How fairy tale filmmaking brought a lost language and people back to life
Once upon a time lived a Sámi filmmaker, who drew upon her great-grandmother’s rich history of folk-telling to make the fairy-tale-like Kaisa’s Enchanted Forest, a gorgeous storybook that mingles history and animation.
What makes it all the more remarkable is the work of director Katja Gauriloff preserves the legends of the Sámi people, as well as her great-grandmother Kaisa. Many of the Sámi people, the indigenous tribes living in the Arctic Circle of Norway, Sweden, Finland and Russia, were driven into perpetual exile by the hardships of World War Two.
Such a one is Katja, now 44, and born on her mother’s side as a descendant of the Finnish Sámi. “I always loved hearing my mother’s tales,” she recalls. “The Sámi are very good storytellers and I have been listening to my mother all my life.”
Kaisa’s Enchanted Forest, which has shown at the Berlin International Film Festival as well as Hot Docs in Toronto, tells the true story of the young Swiss author Robert Crottet, who on his travels to Lapland, is mesmerized by one of the Sámi’s matriarchs, Kaisa Gauriloff. After being acknowledged by the enchanted forest, he is allowed to record the tribe’s legends, as told by Kaisa. The filmmaker uses a delightful style of whimsical animation, but doesn’t shy away from the terrible historical events going on. Perhaps it’s appropriate too: the Sámi tales, like so many folk stories, have a dark edge; a reflection, Katja thinks, “of the landscape and the climate all around them.”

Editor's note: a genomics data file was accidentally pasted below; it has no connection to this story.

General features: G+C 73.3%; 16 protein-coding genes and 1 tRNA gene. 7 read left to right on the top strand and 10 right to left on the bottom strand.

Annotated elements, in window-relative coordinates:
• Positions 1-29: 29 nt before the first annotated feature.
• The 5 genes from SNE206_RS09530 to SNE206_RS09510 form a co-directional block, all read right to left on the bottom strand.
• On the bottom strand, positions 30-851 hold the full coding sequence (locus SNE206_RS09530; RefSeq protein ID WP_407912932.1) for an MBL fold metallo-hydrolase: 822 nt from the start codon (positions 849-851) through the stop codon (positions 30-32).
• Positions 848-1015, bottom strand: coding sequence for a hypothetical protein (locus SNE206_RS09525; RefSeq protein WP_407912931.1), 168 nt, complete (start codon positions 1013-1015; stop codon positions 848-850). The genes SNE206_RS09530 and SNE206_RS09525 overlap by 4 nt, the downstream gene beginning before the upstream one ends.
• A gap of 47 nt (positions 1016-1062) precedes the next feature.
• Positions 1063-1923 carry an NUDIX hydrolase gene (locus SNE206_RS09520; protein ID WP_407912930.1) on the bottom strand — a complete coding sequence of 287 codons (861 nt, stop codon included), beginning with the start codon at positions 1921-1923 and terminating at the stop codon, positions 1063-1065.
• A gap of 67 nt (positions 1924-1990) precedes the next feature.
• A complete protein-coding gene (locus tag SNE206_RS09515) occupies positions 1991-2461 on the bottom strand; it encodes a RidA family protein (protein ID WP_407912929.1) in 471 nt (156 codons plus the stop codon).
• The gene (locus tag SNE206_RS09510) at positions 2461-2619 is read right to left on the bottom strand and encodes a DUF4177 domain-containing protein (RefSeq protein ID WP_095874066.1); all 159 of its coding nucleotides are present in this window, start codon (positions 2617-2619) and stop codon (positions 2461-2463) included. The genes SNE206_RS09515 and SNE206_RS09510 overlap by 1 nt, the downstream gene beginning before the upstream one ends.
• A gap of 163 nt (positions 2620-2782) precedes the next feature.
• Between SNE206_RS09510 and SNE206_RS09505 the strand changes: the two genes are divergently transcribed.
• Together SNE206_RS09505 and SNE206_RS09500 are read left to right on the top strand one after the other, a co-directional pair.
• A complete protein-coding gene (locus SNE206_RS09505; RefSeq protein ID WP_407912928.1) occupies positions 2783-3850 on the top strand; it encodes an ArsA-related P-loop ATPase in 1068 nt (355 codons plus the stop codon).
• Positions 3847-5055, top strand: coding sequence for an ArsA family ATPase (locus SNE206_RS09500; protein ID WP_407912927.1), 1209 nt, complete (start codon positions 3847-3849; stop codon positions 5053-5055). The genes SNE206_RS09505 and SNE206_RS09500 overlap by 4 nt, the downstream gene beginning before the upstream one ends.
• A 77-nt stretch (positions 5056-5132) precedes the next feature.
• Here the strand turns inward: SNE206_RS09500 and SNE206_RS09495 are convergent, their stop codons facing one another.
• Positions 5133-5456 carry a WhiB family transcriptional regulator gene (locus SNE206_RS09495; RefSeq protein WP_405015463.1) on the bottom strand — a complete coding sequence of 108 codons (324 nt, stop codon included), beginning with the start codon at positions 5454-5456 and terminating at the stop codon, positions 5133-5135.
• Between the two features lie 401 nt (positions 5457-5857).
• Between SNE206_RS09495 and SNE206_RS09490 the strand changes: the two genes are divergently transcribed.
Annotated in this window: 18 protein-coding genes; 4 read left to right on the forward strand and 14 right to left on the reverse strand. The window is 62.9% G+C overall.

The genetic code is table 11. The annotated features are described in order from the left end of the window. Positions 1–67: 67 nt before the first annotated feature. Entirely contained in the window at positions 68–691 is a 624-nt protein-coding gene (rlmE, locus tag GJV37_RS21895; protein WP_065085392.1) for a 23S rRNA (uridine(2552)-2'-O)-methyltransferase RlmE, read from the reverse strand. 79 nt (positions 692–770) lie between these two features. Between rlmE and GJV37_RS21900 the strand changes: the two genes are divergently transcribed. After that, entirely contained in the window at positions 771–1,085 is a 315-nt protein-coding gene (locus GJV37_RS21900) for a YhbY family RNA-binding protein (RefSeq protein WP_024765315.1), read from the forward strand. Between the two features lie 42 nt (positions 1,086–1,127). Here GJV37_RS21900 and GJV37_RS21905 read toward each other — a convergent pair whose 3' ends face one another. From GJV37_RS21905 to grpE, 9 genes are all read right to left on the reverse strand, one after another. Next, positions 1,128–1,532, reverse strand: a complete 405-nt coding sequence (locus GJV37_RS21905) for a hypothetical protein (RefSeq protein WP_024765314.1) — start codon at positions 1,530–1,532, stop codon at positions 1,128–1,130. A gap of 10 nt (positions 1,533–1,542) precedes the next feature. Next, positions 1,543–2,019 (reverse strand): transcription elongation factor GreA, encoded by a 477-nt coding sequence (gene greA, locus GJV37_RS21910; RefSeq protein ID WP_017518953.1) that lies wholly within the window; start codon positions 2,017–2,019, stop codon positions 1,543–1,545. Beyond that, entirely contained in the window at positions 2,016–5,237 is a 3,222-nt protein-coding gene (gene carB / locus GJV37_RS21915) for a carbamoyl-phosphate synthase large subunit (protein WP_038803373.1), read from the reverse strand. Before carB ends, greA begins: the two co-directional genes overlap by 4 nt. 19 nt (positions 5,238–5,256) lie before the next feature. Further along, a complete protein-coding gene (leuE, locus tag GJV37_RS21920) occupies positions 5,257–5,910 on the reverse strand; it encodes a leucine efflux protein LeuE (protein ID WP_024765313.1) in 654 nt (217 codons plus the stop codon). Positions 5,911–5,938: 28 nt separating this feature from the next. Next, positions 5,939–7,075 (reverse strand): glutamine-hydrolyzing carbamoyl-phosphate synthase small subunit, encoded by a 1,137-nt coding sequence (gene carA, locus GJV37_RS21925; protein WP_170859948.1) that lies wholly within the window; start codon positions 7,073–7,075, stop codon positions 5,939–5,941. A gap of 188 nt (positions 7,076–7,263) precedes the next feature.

I never got to learn my mother tongue of Skolt Sámi, and I had an identity crisis when I was younger. I started to think: “what happened?”
The war had an appalling impact on the Sámis’ lives and lands, and no matter how resilient they were, they could not salvage all of their ancient practices.
“The war broke out for us in 1938, and by 1942 we had lost our Russian lands, and those living in the east of Finland had to become refugees,” Katja relates. “ They didn’t have much food, no lakes to fish, they became a lost people. We hoped to go back but never did.”
Her mother, Katja relates, was one of “two broken generations, and this affected my whole generation too. I never got to learn my mother tongue of Skolt Sámi, and I had an identity crisis when I was younger. I started to think: “what happened?” It’s been a healing process for me, making films.”
Perhaps healing for everyone, as Katja says that her film “isn’t just for my great-grandmother or my family, but all the people, the whole Sámi community, they feel like it’s their film and it makes us stronger.”
This is Katja’s second film, and she lives once again in the Arctic Circle. The indigenous rights of the Sámi people and their languages across Scandinaviawere eventually recognized by the governments of Norway, Sweden and Finland. Katja, the mother of a son, is one of several indigenous filmmakers, a tribe “who all know each other and we are a family.”
Only 350 people are now thought to speak the Kaisa’s language fluently; until last century it was primarily an oral tradition. Her great-granddaughter needed help to translate some of the tales, and relates, sadly, that “it’s too lost for me to learn properly. It is endangered and perhaps there should be more of a political will in Finland to revive it.”
In the meantime, there is Kaisa’s Enchanted Forest.
Find out more about Katja Gauriloff on Twitter @katjagau